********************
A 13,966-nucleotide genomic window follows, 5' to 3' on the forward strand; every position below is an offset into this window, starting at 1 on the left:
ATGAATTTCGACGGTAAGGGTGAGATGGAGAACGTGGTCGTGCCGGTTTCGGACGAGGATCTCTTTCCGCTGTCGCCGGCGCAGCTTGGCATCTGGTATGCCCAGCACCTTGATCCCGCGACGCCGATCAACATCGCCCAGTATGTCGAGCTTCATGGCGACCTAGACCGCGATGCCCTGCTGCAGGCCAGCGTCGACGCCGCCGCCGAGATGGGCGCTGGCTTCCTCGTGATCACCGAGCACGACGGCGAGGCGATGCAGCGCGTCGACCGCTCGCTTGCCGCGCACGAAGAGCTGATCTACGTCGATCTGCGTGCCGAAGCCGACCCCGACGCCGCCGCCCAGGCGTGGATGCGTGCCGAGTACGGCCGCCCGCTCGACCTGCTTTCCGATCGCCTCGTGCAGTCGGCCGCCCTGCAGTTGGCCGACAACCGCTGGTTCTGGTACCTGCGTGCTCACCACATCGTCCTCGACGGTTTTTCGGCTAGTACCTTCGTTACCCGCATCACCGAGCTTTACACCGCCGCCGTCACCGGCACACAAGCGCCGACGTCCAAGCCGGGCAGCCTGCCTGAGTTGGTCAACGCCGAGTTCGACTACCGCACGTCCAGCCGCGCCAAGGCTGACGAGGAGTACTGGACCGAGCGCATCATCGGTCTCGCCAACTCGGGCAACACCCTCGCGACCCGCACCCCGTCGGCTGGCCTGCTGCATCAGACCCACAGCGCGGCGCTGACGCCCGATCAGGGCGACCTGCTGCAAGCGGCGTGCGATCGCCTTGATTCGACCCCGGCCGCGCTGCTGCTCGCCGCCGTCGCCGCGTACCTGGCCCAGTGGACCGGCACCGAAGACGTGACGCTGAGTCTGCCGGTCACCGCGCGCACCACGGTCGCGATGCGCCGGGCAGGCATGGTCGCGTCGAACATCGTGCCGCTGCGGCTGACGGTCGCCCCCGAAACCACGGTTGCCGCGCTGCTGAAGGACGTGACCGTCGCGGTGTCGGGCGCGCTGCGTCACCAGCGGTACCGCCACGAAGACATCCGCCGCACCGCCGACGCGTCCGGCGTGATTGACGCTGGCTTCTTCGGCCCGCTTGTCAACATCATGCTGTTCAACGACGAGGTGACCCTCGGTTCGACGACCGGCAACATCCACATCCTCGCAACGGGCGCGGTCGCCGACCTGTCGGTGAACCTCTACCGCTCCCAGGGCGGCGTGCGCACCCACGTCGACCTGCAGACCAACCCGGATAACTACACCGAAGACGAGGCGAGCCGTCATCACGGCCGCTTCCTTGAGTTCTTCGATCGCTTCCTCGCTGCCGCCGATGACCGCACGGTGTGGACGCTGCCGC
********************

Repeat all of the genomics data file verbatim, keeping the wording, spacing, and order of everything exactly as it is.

A 13,966-nucleotide genomic window follows, 5' to 3' on the forward strand; every position below is an offset into this window, starting at 1 on the left:
ATGAATTTCGACGGTAAGGGTGAGATGGAGAACGTGGTCGTGCCGGTTTCGGACGAGGATCTCTTTCCGCTGTCGCCGGCGCAGCTTGGCATCTGGTATGCCCAGCACCTTGATCCCGCGACGCCGATCAACATCGCCCAGTATGTCGAGCTTCATGGCGACCTAGACCGCGATGCCCTGCTGCAGGCCAGCGTCGACGCCGCCGCCGAGATGGGCGCTGGCTTCCTCGTGATCACCGAGCACGACGGCGAGGCGATGCAGCGCGTCGACCGCTCGCTTGCCGCGCACGAAGAGCTGATCTACGTCGATCTGCGTGCCGAAGCCGACCCCGACGCCGCCGCCCAGGCGTGGATGCGTGCCGAGTACGGCCGCCCGCTCGACCTGCTTTCCGATCGCCTCGTGCAGTCGGCCGCCCTGCAGTTGGCCGACAACCGCTGGTTCTGGTACCTGCGTGCTCACCACATCGTCCTCGACGGTTTTTCGGCTAGTACCTTCGTTACCCGCATCACCGAGCTTTACACCGCCGCCGTCACCGGCACACAAGCGCCGACGTCCAAGCCGGGCAGCCTGCCTGAGTTGGTCAACGCCGAGTTCGACTACCGCACGTCCAGCCGCGCCAAGGCTGACGAGGAGTACTGGACCGAGCGCATCATCGGTCTCGCCAACTCGGGCAACACCCTCGCGACCCGCACCCCGTCGGCTGGCCTGCTGCATCAGACCCACAGCGCGGCGCTGACGCCCGATCAGGGCGACCTGCTGCAAGCGGCGTGCGATCGCCTTGATTCGACCCCGGCCGCGCTGCTGCTCGCCGCCGTCGCCGCGTACCTGGCCCAGTGGACCGGCACCGAAGACGTGACGCTGAGTCTGCCGGTCACCGCGCGCACCACGGTCGCGATGCGCCGGGCAGGCATGGTCGCGTCGAACATCGTGCCGCTGCGGCTGACGGTCGCCCCCGAAACCACGGTTGCCGCGCTGCTGAAGGACGTGACCGTCGCGGTGTCGGGCGCGCTGCGTCACCAGCGGTACCGCCACGAAGACATCCGCCGCACCGCCGACGCGTCCGGCGTGATTGACGCTGGCTTCTTCGGCCCGCTTGTCAACATCATGCTGTTCAACGACGAGGTGACCCTCGGTTCGACGACCGGCAACATCCACATCCTCGCAACGGGCGCGGTCGCCGACCTGTCGGTGAACCTCTACCGCTCCCAGGGCGGCGTGCGCACCCACGTCGACCTGCAGACCAACCCGGATAACTACACCGAAGACGAGGCGAGCCGTCATCACGGCCGCTTCCTTGAGTTCTTCGATCGCTTCCTCGCTGCCGCCGATGACCGCACGGTGTGGACGCTGCCGC